While the Peace Corps does not publish its application numbers or an acceptance rate, records obtained by Vocativ show that roughly one-third of applicants each year go on to serve and the number of people entering the corps has stayed relatively stable.

As the young presidential candidate John F. Kennedy said to a crowd of students at University of Michigan in October 1960: “How many of you who are going to be doctors, are willing to spend your days in Ghana? Technicians or engineers-how many of you are willing to work in the Foreign Service and spend your lives traveling around the world?” The answer may be fewer.

[Here are some of the comments from their readers that the site received after this blog appeared]
  1. halMARCH 22,13Your headline suggests that getting a job means not doing good. There are other means and perhaps better means of “doing good” than joining the peace corps. My family is from a developing country, I question the value of sending over educated unskilled labor to developing countries. Who exactly is this program good for? If you’re trying to help the local population, why not hire local labor? Is it so far fetched to believe that there are locals who are educated and have skills to help their own communities? What skills to 22 year old political science majors bring to rural communities? Have they taught? Do they have backgrounds and training in education? Do they have prepared lessons plans? Do they know how to procure and install solar panels? Do they know how to start businesses and do accounting? If the program is trying to build good will towards America, send people with skills.Also, joining the peace corps may be a “sacrifice” for some but it’s a privilege for many and is simply not an option if people need to support families or pay non-deferrable loans/bills.Mara GrbenickMARCH 22, 2013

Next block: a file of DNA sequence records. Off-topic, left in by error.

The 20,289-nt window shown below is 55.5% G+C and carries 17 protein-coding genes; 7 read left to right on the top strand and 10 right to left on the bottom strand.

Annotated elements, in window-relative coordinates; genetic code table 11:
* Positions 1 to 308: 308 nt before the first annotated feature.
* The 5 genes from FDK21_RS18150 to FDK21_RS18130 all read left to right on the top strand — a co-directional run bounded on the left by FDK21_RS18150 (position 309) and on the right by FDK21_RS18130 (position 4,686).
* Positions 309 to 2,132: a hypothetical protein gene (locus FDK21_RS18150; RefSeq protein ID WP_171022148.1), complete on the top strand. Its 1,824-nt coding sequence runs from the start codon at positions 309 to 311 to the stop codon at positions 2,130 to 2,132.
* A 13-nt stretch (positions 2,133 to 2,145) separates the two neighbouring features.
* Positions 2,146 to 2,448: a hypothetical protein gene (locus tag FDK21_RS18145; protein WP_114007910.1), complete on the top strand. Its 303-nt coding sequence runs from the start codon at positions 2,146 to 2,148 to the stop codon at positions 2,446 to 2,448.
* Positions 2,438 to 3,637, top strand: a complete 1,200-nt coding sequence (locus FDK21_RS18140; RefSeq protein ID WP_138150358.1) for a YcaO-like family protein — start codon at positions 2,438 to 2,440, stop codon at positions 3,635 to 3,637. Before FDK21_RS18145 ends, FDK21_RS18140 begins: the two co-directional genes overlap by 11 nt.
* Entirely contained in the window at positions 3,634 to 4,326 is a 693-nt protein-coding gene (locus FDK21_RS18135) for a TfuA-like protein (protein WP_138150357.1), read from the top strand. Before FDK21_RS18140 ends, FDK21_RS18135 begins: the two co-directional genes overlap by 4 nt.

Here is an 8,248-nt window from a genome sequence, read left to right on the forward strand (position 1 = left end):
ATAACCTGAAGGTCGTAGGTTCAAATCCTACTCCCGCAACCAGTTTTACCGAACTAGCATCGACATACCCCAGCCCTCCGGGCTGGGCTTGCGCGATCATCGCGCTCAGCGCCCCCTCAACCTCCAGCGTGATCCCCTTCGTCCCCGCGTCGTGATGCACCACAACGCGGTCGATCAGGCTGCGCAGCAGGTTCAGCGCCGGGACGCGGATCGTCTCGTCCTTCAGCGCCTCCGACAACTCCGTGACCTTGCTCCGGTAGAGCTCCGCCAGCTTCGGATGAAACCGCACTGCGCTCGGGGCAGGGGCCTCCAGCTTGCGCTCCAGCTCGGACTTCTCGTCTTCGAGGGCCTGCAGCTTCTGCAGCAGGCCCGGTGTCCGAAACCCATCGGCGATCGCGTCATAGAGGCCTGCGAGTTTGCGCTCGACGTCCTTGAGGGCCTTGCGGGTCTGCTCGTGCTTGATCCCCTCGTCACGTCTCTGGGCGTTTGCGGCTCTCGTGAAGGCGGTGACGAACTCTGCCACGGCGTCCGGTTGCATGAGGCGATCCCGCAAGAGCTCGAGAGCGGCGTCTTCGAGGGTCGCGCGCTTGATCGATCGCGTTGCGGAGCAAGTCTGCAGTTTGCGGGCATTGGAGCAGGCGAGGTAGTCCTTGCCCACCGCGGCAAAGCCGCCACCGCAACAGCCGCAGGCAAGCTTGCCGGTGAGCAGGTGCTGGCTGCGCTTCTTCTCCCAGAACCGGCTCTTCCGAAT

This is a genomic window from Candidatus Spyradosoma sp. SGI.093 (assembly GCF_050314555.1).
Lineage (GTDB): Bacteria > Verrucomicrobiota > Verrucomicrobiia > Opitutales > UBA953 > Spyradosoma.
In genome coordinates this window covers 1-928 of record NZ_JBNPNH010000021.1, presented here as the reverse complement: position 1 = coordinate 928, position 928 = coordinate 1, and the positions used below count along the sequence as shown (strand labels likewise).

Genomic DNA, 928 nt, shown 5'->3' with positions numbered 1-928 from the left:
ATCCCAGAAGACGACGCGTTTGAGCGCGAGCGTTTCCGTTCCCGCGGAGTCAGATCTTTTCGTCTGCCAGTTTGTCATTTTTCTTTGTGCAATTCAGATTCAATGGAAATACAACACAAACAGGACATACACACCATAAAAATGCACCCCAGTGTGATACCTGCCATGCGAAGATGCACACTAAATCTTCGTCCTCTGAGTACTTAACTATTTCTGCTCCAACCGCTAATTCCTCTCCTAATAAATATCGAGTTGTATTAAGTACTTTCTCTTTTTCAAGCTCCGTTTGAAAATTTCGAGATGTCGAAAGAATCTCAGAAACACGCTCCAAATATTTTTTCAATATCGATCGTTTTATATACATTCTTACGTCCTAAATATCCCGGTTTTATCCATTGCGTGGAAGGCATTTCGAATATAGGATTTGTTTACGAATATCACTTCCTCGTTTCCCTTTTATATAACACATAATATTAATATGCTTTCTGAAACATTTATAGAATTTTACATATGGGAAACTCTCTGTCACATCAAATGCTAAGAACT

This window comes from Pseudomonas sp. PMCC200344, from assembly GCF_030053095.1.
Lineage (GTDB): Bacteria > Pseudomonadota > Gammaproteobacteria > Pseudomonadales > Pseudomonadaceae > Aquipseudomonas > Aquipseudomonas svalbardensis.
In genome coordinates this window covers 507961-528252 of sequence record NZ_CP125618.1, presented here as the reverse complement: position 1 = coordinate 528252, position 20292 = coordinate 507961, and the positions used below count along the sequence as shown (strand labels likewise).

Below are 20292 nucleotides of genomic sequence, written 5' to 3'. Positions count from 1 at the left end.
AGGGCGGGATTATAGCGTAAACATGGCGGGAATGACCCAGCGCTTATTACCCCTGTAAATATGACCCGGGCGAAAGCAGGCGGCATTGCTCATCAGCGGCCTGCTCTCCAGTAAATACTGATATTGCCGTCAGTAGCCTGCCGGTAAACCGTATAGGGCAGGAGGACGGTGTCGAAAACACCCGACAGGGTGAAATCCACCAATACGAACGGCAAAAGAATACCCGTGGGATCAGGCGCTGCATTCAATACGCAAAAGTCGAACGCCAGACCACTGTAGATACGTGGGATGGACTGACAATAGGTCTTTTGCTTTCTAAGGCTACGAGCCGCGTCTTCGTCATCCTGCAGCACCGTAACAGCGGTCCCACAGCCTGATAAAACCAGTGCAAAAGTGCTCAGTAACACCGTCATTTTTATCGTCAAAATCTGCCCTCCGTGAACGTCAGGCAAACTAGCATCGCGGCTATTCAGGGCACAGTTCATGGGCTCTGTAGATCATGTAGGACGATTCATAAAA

• Thanks for your comment! Being able to sacrifice other work experience to volunteer for 27-months is a certain privilege, but the headline is not meant to imply that those who get a paying job can’t also being doing good with that work. In the piece we mention that possibly because of the burden of student debt, more young people can’t make the sacrifice of service in the Peace Corps and must work instead.